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Star Trek: Voyager – Flesh and Blood, Part II (Review)

In its seventh season, Star Trek: Voyager gets nostalgic.

It happens naturally when long-running shows begin the process of wrapping up. It is inevitable that the production team will look back with affection and sincerity towards the early years of their shared adventures. The seventh season of Star Trek: Deep Space Nine even made a number of strange callbacks to the first season. Chimera offered a very late-in-the-game return to “the hundred”, the Founders that were sent out into the void like Odo had been. What You Leave Behind featured Sisko fulfilling the task for which he has been chosen in Emissary.

“Star Trek was never about shooting stuff with big guns,” argue a certain strand of modern Star Trek fans.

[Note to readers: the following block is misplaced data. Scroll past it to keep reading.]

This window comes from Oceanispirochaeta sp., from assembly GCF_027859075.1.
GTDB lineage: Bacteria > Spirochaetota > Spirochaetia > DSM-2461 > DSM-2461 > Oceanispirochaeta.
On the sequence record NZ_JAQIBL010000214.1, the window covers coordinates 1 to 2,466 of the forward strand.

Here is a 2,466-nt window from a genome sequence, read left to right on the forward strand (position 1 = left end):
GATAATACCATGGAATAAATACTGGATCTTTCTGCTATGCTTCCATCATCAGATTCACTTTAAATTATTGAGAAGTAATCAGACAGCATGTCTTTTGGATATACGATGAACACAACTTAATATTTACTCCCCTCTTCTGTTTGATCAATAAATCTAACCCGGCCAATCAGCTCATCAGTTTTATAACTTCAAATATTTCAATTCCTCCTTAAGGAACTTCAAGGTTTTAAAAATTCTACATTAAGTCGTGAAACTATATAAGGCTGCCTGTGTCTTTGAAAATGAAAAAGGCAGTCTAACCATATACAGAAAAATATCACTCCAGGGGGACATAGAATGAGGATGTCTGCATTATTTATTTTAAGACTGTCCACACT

That nostalgia simmers and bubbles through Flesh and Blood, Part I and Flesh and Blood, Part II. However, there’s a sense that Flesh and Blood, Part I and Flesh and Blood, Part II don’t quite understand what they are evoking. Flesh and Blood, Part I and Flesh and Blood, Part II hark back to the earliest seasons of Voyager in a number of surprising ways, providing a neat bookend to some of the core anxieties that have been bubbling through the series since Caretaker.

Unfortunately, Flesh and Blood, Part I and Flesh and Blood, Part II seem to be doing this almost unconsciously. This is not an exorcism or an exploration, but an unexpected repetition. Voyager is still haunted by memories of the show’s turbulent early years, and it is clear that Voyager has no better understanding of itself now than it did then. The result is deeply unsatisfying and frustrating.

East of Iden.

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